In a joint effort to overcome climate change, the Montreal Protocol introduced the latest amendment, called the Kigali Amendment, which enforces the reduced use of HFC gas that has a high global warming potential value and encourage consumers to choose ozone-friendly, environmentally friendly products which are climate and energy efficient.
This is said to be beneficial in avoiding a global temperature rise of 0.4 degrees Celsius.
However, the newly introduced “low global warming potential (GWP)” alternative gas has flammable properties.
In Brunei a guidebook titled Guideline for Safe Handling of Low GWP (Flammable) Refrigerants was produced. The guidebook outlines the safety measures in management and handling of alternative gas. It is intended to contribute to the preservation of the ozone layer and the climate, while making sure that the safety of users are guaranteed.
The guidebook came into existence with the involvement of key main agencies that play an essential role in the development and implementation of the guidelines.
JASTRe is the national governing body for any matters relating to the environment and responsible for the planning, formulation and implementation of the Montreal Protocol, including the establishment of regulations to support ODS phase-out activities.
JASTRe not only plays a high-level role in promoting policies to push specific agendas to the MoD, but is also responsible for the reviewing and approval for any application by importers/exporters of ODS (mandatory) and ODS alternatives (voluntary) and subsequently issuing the application permits (APs).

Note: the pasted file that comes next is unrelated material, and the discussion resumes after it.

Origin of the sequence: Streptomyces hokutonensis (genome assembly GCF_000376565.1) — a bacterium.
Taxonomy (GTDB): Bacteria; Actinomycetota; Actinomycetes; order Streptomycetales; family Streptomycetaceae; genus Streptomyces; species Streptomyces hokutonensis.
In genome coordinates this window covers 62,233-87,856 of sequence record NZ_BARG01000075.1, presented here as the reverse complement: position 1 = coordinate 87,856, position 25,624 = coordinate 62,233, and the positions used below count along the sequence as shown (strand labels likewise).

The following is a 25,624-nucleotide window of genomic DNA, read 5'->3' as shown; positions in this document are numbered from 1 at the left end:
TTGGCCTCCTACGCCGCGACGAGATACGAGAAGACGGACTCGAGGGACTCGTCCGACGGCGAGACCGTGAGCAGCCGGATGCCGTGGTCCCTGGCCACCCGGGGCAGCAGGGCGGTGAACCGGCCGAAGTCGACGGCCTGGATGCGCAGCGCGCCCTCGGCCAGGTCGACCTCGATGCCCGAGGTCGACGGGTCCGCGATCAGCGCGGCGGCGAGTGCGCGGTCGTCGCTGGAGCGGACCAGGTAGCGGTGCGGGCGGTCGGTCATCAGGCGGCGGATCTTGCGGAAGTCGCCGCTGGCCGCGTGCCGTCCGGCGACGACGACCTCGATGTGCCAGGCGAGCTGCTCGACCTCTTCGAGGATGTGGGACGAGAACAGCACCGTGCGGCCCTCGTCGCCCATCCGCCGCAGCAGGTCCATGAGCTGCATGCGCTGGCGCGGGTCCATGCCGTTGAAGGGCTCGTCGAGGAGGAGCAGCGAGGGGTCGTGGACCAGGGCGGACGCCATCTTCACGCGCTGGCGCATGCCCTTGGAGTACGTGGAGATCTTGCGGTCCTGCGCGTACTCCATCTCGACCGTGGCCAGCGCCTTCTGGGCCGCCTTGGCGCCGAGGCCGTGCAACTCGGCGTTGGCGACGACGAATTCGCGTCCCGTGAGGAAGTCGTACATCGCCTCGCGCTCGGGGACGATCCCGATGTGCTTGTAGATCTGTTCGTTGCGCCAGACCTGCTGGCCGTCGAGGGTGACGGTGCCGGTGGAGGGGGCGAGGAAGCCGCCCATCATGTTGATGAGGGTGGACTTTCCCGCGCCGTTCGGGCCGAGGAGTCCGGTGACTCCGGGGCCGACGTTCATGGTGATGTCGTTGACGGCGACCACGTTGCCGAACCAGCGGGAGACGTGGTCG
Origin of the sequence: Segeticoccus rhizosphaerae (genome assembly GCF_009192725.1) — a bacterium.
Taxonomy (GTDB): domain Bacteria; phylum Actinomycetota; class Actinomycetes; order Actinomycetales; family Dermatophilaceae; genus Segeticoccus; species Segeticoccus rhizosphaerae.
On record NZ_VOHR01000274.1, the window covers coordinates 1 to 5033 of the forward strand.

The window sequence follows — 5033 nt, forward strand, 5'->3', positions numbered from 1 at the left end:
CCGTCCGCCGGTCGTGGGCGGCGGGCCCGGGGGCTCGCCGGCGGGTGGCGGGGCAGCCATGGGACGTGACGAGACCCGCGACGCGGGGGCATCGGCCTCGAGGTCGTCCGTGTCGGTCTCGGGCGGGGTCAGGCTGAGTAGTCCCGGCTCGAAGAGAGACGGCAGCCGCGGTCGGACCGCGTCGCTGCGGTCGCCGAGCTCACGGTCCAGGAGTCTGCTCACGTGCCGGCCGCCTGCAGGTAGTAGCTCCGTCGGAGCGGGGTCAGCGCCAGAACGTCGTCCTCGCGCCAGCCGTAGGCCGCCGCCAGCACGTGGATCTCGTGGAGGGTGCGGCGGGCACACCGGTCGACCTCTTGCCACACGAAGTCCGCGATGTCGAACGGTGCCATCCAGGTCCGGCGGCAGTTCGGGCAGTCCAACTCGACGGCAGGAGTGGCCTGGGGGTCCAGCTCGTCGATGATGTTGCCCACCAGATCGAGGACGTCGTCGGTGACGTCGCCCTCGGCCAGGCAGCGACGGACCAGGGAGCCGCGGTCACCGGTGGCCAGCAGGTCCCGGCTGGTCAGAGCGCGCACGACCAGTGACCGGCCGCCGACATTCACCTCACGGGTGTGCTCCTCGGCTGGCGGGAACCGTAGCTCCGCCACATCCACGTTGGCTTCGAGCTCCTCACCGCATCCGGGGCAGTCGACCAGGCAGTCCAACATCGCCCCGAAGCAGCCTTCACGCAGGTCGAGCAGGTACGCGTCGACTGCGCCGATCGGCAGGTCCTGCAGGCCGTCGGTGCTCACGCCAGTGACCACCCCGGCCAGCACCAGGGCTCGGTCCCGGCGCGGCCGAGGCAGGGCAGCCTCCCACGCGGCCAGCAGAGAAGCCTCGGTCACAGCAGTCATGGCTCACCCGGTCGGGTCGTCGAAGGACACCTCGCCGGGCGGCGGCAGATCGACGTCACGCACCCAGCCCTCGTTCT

Meanwhile, the Royal Customs and Excise Department (RCED) plays an essential role in ensuring Brunei achieve its Montreal Protocol obligations by regulating the import-export of ODS and ODS alternatives through the enforcement of the AP system.
With no less important involvement, the Fire and Rescue Department (FRD) at the Ministry of Home Affairs (MoHA) is mandated to deal with matters pertaining to fire hazards and fire safety measures such as local transport and storage (fire certificate) which is in compliance to the Fire Safety Order, 2016.
The Department of Mechanical and Electrical Services (DME) is tasked with the vital role of assessing technicians that have completed flammable training courses that have been recognised from authorised bodies. However, the certification programme by the DME is only for refrigeration and air-conditioning (RAC) technicians working on government projects.
With the requirements of good quality buildings in place, the Authority on Building Control and Construction Industry (ABCi) is mandated as an authority to issue approvals for any building and construction works across all sectors. This also involves registration of products including RAC equipment upon endorsement by technical agencies.
ABCi also published the Building Guidelines and Requirements and the Industrial Development Guideline to promote good quality buildings which are structurally safe.
The Land Transport Department (JPD) ensures the licensing, safety and worthiness of the vehicles used on the road, which includes registration of car servicing and repairing workshops as being compliant to comply with requirements and standards under the LTD.